We examined an 8.5-year record (2004-2012) of cell size data for phytoplankton species from Lake Kinneret, Israel, sampled weekly or at 2-week intervals and determined microscopically by the same person. Many of the species abundant enough to be counted year-round showed a typical seasonal cell size pattern that repeated annually: cell diameter was maximal in winter and minimal in summer. This pattern was shared by species from different taxonomic groups including cyanobacteria, chlorophyta, and dinoflagellates. Similarly, in colonial species of diatoms, chlorophyta, and cyanobacteria the number of cells per colony was larger in winter and smaller in summer. We postulated that the seasonal changes in cell or colony size constituted an adaptation that enabled species to overcome temperature-dependent changes in water density and viscosity and adjust their sinking velocities in the different seasons. A series of computations based on Stokes' law supported our hypothesis. If this phenomenon of larger cells or colonies of the same species at lower temperatures is widespread in lake phytoplankton, then (1) phytoplankton biomass estimates should be based on seasonally determined biovolume per species data rather than fixed values; and (2) we would expect to see smaller-sized organisms in the future as global warming changes ambient temperatures.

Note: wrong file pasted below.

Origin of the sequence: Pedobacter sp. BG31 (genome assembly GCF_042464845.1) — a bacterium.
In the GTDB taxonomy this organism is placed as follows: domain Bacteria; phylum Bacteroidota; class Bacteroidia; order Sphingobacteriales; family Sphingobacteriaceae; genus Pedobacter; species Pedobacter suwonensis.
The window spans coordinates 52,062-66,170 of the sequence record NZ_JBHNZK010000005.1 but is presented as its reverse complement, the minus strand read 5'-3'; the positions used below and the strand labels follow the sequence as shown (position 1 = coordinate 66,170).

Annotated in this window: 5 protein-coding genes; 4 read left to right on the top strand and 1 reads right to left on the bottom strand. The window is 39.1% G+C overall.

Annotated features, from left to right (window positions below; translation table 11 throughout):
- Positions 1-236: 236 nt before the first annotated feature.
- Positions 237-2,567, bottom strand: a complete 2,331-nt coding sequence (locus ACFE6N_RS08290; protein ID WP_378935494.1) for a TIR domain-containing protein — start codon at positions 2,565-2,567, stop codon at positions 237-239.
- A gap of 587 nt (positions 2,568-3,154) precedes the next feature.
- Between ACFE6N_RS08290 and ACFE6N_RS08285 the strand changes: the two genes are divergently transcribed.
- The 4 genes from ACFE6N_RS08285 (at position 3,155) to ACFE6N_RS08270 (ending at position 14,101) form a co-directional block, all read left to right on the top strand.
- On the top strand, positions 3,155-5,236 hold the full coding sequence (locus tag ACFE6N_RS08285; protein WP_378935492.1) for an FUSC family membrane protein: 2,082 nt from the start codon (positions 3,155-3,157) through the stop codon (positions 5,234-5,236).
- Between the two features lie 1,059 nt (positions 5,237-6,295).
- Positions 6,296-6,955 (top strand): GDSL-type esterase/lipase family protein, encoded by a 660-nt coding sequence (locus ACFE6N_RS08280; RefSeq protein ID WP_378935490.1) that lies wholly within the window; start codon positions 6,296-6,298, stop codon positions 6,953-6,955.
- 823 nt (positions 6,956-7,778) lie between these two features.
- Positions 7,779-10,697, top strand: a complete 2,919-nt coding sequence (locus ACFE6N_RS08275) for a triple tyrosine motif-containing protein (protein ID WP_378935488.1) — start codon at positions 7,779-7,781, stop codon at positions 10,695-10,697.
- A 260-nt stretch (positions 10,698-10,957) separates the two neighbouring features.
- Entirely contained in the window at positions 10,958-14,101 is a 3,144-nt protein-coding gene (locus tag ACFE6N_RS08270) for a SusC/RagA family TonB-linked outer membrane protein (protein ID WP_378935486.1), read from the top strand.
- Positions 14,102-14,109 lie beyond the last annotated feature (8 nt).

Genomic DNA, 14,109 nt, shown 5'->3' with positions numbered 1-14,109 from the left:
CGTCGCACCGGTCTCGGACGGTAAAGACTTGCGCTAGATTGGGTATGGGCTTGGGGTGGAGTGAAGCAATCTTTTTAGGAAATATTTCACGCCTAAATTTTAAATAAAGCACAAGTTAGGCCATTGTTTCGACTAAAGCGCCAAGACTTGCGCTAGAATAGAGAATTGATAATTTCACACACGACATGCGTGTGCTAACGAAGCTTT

|Numero di pagine||10|
|Stato di pubblicazione||Published - 2017|
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